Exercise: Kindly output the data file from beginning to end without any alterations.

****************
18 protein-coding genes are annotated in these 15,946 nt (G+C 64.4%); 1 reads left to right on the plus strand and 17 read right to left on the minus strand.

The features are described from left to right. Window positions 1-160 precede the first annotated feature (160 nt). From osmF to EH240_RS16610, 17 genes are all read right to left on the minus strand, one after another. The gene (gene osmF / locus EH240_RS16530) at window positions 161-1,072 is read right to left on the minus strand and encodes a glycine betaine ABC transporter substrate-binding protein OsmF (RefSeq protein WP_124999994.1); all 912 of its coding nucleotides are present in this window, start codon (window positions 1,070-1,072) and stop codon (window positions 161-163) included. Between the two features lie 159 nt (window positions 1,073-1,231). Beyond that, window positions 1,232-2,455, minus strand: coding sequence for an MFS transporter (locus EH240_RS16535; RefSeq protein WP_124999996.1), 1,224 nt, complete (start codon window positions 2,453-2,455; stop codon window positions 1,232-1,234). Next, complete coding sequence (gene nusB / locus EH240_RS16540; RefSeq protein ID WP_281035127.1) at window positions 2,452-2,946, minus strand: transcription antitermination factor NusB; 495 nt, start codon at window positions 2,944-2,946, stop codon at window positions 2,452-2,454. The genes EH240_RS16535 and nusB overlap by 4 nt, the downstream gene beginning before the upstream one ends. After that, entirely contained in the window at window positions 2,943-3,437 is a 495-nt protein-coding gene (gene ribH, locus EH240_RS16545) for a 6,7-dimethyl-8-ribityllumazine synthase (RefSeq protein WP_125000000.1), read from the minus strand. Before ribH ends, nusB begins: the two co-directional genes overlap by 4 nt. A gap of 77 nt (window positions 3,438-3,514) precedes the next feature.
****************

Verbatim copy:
18 protein-coding genes are annotated in these 15,946 nt (G+C 64.4%); 1 reads left to right on the plus strand and 17 read right to left on the minus strand.

The features are described from left to right. Window positions 1-160 precede the first annotated feature (160 nt). From osmF to EH240_RS16610, 17 genes are all read right to left on the minus strand, one after another. The gene (gene osmF / locus EH240_RS16530) at window positions 161-1,072 is read right to left on the minus strand and encodes a glycine betaine ABC transporter substrate-binding protein OsmF (RefSeq protein WP_124999994.1); all 912 of its coding nucleotides are present in this window, start codon (window positions 1,070-1,072) and stop codon (window positions 161-163) included. Between the two features lie 159 nt (window positions 1,073-1,231). Beyond that, window positions 1,232-2,455, minus strand: coding sequence for an MFS transporter (locus EH240_RS16535; RefSeq protein WP_124999996.1), 1,224 nt, complete (start codon window positions 2,453-2,455; stop codon window positions 1,232-1,234). Next, complete coding sequence (gene nusB / locus EH240_RS16540; RefSeq protein ID WP_281035127.1) at window positions 2,452-2,946, minus strand: transcription antitermination factor NusB; 495 nt, start codon at window positions 2,944-2,946, stop codon at window positions 2,452-2,454. The genes EH240_RS16535 and nusB overlap by 4 nt, the downstream gene beginning before the upstream one ends. After that, entirely contained in the window at window positions 2,943-3,437 is a 495-nt protein-coding gene (gene ribH, locus EH240_RS16545) for a 6,7-dimethyl-8-ribityllumazine synthase (RefSeq protein WP_125000000.1), read from the minus strand. Before ribH ends, nusB begins: the two co-directional genes overlap by 4 nt. A gap of 77 nt (window positions 3,438-3,514) precedes the next feature.